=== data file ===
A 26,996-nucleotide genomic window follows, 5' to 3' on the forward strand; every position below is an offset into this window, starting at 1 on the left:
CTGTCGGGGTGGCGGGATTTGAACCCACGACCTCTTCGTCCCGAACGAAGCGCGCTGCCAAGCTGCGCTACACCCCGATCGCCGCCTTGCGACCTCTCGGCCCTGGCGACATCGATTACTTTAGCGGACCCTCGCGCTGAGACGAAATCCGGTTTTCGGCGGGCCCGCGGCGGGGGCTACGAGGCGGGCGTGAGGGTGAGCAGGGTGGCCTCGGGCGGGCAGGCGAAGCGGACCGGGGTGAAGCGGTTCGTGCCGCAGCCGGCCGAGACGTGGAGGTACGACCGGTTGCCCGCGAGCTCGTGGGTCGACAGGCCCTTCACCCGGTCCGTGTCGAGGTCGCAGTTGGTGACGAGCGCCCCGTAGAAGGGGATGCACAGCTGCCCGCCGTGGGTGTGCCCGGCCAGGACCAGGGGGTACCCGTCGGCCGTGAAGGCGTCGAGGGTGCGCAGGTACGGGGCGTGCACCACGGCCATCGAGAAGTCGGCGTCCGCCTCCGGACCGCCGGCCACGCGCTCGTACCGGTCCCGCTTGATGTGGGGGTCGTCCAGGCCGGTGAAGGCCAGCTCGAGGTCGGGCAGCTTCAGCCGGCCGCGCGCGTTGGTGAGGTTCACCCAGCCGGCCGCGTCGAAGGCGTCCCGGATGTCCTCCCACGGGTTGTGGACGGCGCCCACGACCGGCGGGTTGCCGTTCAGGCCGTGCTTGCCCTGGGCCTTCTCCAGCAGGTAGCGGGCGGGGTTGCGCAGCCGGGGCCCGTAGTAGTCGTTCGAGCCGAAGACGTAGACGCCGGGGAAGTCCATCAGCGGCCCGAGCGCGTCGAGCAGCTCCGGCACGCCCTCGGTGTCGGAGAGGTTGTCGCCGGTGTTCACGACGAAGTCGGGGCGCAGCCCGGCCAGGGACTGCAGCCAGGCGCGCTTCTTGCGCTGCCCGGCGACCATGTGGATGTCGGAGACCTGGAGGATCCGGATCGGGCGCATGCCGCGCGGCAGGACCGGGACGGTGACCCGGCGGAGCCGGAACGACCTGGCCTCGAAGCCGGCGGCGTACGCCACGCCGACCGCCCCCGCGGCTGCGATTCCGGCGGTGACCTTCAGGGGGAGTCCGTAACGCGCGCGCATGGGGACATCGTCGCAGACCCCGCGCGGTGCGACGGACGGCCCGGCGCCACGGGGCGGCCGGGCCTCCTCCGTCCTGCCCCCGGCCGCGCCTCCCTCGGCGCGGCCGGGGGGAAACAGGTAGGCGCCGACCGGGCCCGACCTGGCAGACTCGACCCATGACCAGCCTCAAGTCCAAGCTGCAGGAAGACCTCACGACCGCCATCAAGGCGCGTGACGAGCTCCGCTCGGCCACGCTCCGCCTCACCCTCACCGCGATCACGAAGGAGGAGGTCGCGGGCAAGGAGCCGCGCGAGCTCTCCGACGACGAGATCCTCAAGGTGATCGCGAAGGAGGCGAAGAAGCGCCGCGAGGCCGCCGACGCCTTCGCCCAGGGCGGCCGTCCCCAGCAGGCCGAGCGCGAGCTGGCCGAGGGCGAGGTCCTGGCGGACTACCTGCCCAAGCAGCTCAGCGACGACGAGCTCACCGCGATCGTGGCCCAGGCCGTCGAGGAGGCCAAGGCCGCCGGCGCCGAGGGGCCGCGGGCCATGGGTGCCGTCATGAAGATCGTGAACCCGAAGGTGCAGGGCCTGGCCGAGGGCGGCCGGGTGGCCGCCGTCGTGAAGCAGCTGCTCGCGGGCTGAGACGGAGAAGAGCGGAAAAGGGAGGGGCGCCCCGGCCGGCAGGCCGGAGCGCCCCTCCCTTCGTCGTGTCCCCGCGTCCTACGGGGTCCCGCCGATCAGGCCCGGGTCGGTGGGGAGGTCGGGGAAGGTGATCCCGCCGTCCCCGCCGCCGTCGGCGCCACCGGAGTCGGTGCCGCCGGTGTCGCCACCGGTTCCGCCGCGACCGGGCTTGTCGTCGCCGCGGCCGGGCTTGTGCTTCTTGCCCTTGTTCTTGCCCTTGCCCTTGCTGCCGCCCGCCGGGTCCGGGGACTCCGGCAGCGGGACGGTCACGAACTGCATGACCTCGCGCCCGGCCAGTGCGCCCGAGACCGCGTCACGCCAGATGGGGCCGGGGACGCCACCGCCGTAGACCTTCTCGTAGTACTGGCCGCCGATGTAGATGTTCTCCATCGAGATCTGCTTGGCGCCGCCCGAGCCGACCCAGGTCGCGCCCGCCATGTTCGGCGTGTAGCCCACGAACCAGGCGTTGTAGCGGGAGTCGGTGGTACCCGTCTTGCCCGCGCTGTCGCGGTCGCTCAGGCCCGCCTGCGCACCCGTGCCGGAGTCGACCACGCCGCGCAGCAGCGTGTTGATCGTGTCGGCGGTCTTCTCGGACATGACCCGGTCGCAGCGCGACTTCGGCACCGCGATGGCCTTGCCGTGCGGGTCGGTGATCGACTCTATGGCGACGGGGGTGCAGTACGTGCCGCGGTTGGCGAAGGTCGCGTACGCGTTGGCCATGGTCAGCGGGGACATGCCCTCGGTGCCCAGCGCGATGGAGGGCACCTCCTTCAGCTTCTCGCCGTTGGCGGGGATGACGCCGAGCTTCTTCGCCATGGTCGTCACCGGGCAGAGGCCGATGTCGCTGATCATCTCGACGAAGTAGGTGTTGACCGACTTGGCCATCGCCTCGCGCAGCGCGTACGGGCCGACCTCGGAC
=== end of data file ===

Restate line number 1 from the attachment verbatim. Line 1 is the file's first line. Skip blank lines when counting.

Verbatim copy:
A 26,996-nucleotide genomic window follows, 5' to 3' on the forward strand; every position below is an offset into this window, starting at 1 on the left: